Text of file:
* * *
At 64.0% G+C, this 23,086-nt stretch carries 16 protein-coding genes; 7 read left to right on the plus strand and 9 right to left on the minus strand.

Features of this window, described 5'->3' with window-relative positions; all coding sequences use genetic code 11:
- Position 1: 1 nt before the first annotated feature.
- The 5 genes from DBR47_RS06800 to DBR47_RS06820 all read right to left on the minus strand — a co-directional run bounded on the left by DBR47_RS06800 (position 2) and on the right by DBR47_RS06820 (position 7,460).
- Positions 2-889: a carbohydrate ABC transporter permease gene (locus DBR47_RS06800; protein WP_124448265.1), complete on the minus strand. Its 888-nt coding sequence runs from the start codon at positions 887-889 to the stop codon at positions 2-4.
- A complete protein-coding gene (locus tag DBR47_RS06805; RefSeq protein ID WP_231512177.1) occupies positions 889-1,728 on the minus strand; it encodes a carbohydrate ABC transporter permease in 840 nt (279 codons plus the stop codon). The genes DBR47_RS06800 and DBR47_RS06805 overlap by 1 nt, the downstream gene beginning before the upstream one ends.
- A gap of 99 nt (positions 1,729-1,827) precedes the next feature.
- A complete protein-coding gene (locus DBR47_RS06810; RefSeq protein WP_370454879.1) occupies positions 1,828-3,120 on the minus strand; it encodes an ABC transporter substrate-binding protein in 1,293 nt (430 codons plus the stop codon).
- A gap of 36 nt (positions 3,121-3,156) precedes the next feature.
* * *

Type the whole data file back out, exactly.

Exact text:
At 64.0% G+C, this 23,086-nt stretch carries 16 protein-coding genes; 7 read left to right on the plus strand and 9 right to left on the minus strand.

Features of this window, described 5'->3' with window-relative positions; all coding sequences use genetic code 11:
- Position 1: 1 nt before the first annotated feature.
- The 5 genes from DBR47_RS06800 to DBR47_RS06820 all read right to left on the minus strand — a co-directional run bounded on the left by DBR47_RS06800 (position 2) and on the right by DBR47_RS06820 (position 7,460).
- Positions 2-889: a carbohydrate ABC transporter permease gene (locus DBR47_RS06800; protein WP_124448265.1), complete on the minus strand. Its 888-nt coding sequence runs from the start codon at positions 887-889 to the stop codon at positions 2-4.
- A complete protein-coding gene (locus tag DBR47_RS06805; RefSeq protein ID WP_231512177.1) occupies positions 889-1,728 on the minus strand; it encodes a carbohydrate ABC transporter permease in 840 nt (279 codons plus the stop codon). The genes DBR47_RS06800 and DBR47_RS06805 overlap by 1 nt, the downstream gene beginning before the upstream one ends.
- A gap of 99 nt (positions 1,729-1,827) precedes the next feature.
- A complete protein-coding gene (locus DBR47_RS06810; RefSeq protein WP_370454879.1) occupies positions 1,828-3,120 on the minus strand; it encodes an ABC transporter substrate-binding protein in 1,293 nt (430 codons plus the stop codon).
- A gap of 36 nt (positions 3,121-3,156) precedes the next feature.